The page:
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Emil Kraepelin

Born: 15-Feb-1856
Birthplace: Neustrelitz, Germany
Died: 7-Oct-1926
Location of death: Munich, Germany
Cause of death: unspecified

Gender: Male
Race or Ethnicity: White
Occupation: Psychiatrist

Nationality: Germany
Executive summary: Manic depression and schizophrenia

One of the most influential psychiatrists of his time, Emil Kraepelin was a contemporary of Sigmund Freud but argued for a biological cause of psychiatric diseases, as opposed to Freud's theories of psychoanalysis. Kraepelin believed that most mental illnesses could be categorized as either manic-depressive or dementia praecox (schizophrenia), and he was among the first to seriously study mental diseases (psychoses). His 1921 book Manic Depressive Insanity and Paranoia included comprehensive descriptions of myriad forms of depression and mania, and his classification of mental disorders remains the basis used by both the World Health Organization and the American Psychiatric Association.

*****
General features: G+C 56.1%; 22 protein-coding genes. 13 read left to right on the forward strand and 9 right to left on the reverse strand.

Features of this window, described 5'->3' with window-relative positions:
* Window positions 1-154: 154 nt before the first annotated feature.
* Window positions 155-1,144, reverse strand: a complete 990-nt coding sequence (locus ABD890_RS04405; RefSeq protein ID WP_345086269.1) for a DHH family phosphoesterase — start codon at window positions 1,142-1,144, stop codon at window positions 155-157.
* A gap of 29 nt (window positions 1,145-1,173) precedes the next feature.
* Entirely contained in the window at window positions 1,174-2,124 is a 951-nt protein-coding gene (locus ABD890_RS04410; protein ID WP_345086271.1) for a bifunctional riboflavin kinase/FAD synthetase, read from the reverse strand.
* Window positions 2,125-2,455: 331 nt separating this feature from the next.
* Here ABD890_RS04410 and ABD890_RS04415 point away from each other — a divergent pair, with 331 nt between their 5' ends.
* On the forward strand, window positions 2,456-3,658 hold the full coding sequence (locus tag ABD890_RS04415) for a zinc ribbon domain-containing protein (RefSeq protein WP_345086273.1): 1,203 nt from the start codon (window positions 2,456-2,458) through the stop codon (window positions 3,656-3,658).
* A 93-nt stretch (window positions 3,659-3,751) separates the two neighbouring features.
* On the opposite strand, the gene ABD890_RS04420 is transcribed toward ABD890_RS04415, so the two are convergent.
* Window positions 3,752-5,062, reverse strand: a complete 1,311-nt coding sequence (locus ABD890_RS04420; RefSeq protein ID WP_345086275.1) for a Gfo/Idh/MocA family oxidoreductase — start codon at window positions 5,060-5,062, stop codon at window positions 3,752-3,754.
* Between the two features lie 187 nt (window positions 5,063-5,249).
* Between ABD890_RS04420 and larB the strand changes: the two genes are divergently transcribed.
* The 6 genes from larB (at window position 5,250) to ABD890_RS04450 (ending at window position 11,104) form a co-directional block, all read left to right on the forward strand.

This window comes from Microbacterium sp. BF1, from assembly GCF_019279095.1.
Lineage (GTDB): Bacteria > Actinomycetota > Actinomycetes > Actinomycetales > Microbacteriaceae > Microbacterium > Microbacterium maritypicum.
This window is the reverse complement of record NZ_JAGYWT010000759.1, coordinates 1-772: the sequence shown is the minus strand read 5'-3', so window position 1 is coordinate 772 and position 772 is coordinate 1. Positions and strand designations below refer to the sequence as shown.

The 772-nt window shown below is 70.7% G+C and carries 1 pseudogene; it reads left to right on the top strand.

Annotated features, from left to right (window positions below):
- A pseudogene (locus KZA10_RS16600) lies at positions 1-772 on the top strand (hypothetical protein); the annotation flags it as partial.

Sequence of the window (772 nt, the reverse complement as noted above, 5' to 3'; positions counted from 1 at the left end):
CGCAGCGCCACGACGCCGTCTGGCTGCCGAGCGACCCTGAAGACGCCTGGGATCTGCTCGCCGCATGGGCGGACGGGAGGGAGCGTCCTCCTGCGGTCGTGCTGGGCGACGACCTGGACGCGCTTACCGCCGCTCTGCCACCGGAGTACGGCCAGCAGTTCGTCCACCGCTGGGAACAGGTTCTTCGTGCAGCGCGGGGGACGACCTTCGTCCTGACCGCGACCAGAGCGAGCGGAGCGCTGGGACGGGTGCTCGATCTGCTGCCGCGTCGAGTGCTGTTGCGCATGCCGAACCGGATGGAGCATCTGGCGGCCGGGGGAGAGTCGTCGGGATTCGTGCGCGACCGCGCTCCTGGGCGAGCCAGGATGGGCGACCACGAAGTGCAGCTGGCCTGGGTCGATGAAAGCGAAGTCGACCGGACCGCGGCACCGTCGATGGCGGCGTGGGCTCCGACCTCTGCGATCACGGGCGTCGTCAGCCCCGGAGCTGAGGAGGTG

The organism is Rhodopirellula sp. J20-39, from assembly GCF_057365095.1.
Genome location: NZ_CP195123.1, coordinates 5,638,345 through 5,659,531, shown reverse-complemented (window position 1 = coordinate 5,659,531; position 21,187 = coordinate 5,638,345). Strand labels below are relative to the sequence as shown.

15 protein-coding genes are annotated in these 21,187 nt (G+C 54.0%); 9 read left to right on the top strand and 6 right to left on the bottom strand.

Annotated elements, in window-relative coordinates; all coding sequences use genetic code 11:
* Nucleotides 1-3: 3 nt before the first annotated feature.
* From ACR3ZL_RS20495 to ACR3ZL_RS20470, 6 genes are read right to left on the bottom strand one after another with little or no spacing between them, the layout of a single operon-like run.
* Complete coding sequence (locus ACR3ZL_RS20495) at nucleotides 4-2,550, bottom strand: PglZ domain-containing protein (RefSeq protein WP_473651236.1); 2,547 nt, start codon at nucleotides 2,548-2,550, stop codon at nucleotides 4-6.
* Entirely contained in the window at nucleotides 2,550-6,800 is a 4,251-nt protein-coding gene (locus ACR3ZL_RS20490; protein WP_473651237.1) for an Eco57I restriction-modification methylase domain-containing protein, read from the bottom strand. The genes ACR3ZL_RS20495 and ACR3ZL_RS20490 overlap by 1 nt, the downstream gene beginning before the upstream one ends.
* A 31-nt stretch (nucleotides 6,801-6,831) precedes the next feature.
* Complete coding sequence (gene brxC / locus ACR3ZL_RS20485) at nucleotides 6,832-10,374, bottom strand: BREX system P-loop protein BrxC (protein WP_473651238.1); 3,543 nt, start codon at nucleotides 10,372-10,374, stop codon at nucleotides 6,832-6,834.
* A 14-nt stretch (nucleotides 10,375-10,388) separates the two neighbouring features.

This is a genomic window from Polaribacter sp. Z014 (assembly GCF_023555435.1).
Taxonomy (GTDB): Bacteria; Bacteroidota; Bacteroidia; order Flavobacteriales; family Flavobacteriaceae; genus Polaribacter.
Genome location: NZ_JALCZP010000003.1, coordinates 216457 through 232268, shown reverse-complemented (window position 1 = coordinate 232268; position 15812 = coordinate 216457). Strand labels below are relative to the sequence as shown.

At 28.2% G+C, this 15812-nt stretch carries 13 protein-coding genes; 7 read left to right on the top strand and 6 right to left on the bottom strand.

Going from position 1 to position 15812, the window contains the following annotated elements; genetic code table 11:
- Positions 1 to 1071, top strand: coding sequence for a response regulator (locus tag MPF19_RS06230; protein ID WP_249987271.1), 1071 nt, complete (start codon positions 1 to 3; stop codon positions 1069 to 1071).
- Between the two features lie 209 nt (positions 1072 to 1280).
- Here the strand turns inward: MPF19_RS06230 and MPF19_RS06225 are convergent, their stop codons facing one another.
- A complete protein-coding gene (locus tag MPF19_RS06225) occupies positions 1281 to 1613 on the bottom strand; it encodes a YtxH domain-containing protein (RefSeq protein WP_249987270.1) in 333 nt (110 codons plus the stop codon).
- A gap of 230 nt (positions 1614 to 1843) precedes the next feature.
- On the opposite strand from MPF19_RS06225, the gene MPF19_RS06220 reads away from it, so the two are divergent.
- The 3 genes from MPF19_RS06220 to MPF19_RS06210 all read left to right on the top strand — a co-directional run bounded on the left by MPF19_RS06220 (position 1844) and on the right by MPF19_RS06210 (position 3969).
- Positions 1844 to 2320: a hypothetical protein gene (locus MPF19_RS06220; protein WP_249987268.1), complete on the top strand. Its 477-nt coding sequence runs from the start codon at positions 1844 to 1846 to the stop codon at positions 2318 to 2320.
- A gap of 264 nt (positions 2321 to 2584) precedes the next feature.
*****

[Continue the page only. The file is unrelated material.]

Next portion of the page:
Father: Karl Kraepelin (music teacher)
Brother: Charles Kraepelin (b. 1847, d. 1915)

    High School: Gymnasium Carolinum, Neustrelitz, Germany (1874)
    University: University of Würzburg
    Professor: Psychiatry, University of Tartu
    Professor: Psychiatry, University of Heidelberg
    Professor: Psychiatry, University of Munich

Author of books:
Compendium of Psychiatry (1883)
Clinical Psychiatry: A Text-Book for Students and Physicians (1902)
Lectures on Clinical Psychiatry (1904)
Dementia Praecox and Paraphrenia (1919)
Manic Depressive Insanity and Paranoia (1921)

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